In the end it would be cheaper to put in a 2.4L or other type of six in but that is dependent on what you want to do. Good luck with it.
Old 04-29-2014, 10:44 AM
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Thank you

Mr. Rogers thank you for your reply. I won't be doing any racing, I just want a little more power than the current 1.7 has to offer. I'd really like to build my own engine from scratch without the cost being too outrageous. Id also like to make as little modification to the drive-train as possible to keep costs down.
Old 04-29-2014, 11:08 AM
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Look in to a 2270, I believe Mr Raby has a kit to build one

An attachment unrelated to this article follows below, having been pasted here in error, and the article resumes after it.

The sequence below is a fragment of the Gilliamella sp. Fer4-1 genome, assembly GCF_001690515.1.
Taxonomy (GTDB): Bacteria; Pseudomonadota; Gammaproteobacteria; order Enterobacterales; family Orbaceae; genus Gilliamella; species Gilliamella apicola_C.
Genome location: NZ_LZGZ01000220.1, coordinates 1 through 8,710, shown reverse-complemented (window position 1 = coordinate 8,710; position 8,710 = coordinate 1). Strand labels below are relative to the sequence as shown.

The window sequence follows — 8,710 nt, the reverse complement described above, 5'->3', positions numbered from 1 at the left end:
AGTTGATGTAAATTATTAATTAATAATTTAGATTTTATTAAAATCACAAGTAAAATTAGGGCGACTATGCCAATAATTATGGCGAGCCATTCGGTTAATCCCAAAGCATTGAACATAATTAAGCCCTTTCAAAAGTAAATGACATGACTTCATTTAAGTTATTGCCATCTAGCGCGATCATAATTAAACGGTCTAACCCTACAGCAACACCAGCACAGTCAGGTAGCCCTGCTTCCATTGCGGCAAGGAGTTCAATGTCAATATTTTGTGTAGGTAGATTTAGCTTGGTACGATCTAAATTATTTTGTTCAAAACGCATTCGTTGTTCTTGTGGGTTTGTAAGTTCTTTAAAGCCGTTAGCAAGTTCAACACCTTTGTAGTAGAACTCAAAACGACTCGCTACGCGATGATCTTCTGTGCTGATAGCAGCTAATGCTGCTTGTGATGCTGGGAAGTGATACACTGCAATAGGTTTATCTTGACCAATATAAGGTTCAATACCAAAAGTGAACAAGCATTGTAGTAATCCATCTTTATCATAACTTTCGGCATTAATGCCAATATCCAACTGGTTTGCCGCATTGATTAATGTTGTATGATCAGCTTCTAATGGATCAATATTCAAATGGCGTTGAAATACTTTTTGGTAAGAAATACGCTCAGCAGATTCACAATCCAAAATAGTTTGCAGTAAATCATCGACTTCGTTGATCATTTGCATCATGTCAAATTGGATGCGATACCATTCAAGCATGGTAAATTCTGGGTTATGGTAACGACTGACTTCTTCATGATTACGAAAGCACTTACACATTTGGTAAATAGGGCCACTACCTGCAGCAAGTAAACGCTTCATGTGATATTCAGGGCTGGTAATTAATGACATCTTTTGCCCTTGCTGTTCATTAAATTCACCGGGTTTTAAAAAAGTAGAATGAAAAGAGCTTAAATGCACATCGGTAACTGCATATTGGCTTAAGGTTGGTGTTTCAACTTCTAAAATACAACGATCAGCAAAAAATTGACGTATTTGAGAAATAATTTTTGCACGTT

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Old 04-29-2014, 12:53 PM
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Well in the case where you want just a little extra power, I'd suggest a 2L or 2.2L with a slightly higher compression, maybe 0.5 or so, slightly hotter cam so you cam stay with the stock heads and valve train. If you get radical with the heads then reliability goes down as type 4 heads really suck when it comes to hop up work. This sort of thing you can do if you have the necessary support machine shop available.
Old 04-29-2014, 02:40 PM
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Quote:
Originally Posted by sjhenry1075 View Post
I just want a little more power than the current 1.7 has to offer.
In that case, going with 96mm P&Cs (get the version intended for 1.8 motors and machine the heads to fit the cylinders) will give you 1911cc. If you keep the relatively-high compression of the 1.7 motors (except the 73 CA-spec one) you'll have a nice bump in power.